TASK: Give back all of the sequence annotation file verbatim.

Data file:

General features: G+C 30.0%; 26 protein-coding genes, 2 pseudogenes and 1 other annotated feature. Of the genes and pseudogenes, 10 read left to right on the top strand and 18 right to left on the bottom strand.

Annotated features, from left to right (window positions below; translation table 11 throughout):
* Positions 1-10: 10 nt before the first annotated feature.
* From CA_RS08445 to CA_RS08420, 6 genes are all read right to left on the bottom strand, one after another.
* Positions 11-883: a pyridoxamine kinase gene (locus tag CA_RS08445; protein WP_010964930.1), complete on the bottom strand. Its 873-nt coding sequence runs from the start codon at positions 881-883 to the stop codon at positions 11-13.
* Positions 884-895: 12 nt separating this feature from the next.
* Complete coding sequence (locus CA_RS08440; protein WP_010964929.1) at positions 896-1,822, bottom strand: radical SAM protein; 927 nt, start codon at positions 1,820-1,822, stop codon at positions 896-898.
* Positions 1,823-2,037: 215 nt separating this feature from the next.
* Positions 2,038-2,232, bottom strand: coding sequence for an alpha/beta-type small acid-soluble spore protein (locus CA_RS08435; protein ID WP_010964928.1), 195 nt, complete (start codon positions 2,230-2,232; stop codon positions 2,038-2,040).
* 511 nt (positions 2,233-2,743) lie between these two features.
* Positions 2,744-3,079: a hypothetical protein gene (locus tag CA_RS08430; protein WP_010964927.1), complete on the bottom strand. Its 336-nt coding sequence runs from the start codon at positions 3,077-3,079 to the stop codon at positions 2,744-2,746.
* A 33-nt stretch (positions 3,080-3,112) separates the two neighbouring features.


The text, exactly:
General features: G+C 30.0%; 26 protein-coding genes, 2 pseudogenes and 1 other annotated feature. Of the genes and pseudogenes, 10 read left to right on the top strand and 18 right to left on the bottom strand.

Annotated features, from left to right (window positions below; translation table 11 throughout):
* Positions 1-10: 10 nt before the first annotated feature.
* From CA_RS08445 to CA_RS08420, 6 genes are all read right to left on the bottom strand, one after another.
* Positions 11-883: a pyridoxamine kinase gene (locus tag CA_RS08445; protein WP_010964930.1), complete on the bottom strand. Its 873-nt coding sequence runs from the start codon at positions 881-883 to the stop codon at positions 11-13.
* Positions 884-895: 12 nt separating this feature from the next.
* Complete coding sequence (locus CA_RS08440; protein WP_010964929.1) at positions 896-1,822, bottom strand: radical SAM protein; 927 nt, start codon at positions 1,820-1,822, stop codon at positions 896-898.
* Positions 1,823-2,037: 215 nt separating this feature from the next.
* Positions 2,038-2,232, bottom strand: coding sequence for an alpha/beta-type small acid-soluble spore protein (locus CA_RS08435; protein ID WP_010964928.1), 195 nt, complete (start codon positions 2,230-2,232; stop codon positions 2,038-2,040).
* 511 nt (positions 2,233-2,743) lie between these two features.
* Positions 2,744-3,079: a hypothetical protein gene (locus tag CA_RS08430; protein WP_010964927.1), complete on the bottom strand. Its 336-nt coding sequence runs from the start codon at positions 3,077-3,079 to the stop codon at positions 2,744-2,746.
* A 33-nt stretch (positions 3,080-3,112) separates the two neighbouring features.